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Professor Says He Got Terrorist’s Manuscript Cal Psychologist Plans To Respond To Unabomber

University of California psychology professor Tom R. Tyler acknowledged Monday it was he who received a package from the Unabomber last week, said he is glad the serial terrorist was engaging in a written dialogue, not more violent acts, and plans to reply.

“I’m very pleased the Unabomber appears interested in providing education about his beliefs,” Tyler said in a prepared statement released by the university after review by the FBI.

Tyler last Friday received a manila envelope-sized package that he mistook for a thesis. Opening it up, he discovered a letter and a copy of a manuscript from the Unabomber that appears to be a carbon copy of a lengthy manifesto sent last week to East Coast newspapers.

Fitting in with his criticism of modern technology, the bomber apparently composes his letters on a manual typewriter, making copies with carbon paper and ordinary typing paper, according to an official familiar with the investigation, adding that the manuscripts have many typographical errors.

The bomber, he said, “doesn’t believe in whiteout.”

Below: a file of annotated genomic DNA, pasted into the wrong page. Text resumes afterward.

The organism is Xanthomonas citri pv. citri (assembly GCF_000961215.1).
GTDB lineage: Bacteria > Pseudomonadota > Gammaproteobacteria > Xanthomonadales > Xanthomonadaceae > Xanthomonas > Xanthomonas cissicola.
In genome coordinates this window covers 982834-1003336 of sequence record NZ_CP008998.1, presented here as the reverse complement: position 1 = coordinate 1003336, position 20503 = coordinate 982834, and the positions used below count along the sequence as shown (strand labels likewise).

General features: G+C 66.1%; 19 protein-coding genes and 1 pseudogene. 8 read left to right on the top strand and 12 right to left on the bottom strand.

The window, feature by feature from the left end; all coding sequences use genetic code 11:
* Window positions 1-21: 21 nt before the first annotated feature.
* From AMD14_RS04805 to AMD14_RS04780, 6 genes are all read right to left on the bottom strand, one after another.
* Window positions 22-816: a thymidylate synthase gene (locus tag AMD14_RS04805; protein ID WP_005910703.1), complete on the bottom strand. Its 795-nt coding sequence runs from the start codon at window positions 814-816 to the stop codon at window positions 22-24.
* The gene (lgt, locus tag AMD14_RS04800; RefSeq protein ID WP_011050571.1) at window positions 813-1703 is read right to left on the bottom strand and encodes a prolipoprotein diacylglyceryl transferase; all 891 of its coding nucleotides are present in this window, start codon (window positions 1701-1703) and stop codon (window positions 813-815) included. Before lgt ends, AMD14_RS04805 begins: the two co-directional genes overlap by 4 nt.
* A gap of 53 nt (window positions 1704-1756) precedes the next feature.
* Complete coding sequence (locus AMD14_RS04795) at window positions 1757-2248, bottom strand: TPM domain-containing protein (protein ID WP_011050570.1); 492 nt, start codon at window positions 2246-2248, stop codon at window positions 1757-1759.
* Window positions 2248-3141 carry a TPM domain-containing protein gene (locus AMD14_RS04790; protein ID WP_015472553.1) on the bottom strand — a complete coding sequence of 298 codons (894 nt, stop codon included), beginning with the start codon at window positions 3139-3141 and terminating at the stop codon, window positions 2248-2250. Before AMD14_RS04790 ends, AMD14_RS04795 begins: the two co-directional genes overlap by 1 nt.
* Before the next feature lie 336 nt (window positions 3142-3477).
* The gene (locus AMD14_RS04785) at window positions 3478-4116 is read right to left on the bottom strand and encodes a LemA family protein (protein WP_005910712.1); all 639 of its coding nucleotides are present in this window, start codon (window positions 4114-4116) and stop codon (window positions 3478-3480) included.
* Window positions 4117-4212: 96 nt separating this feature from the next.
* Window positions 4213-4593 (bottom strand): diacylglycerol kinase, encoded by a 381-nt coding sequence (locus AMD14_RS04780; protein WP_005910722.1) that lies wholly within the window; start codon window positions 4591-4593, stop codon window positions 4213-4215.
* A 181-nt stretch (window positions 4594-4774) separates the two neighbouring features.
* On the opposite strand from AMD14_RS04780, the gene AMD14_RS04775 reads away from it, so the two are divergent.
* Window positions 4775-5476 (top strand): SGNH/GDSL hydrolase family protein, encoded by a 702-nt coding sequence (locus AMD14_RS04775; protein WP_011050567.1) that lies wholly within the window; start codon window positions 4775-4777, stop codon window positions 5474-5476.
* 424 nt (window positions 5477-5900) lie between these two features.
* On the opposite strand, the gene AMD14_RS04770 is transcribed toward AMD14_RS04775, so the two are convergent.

Investigators believe he is something of “pack rat” who has hoarded wire and stamps used in the bombings, the source said. These things are generic in nature and not easily traceable, making the suspect hard to detect, the source said. He also has kept stamps of varying denominations for a significant period of time, the source said. Trying to find out where he purchased the stamps used on his packages, he said, proved a deadend.

In preparing his bombs, the source said, the Unabomber repeatedly used wire from the same roll - a brand of wire sold throughout the nation so it was not traceable to a specific region.

Authorities also believe the bomber is someone who has a small workshop or access to one. “He doesn’t go to Radio Shack and buy things. He makes them,” the source said.

Voicing surprise at getting the package at his office, the professor said the bomber was responding to comments he made in an article published in May in the San Francisco Chronicle about “social malaise.” Tyler said he is preparing a response to the material.

“I think discussion about these issues is a far more positive and ultimately much more effective way to bring about change than violence,” said the academician.University officials said the package did not contain any threats to the professor or anyone else on campus.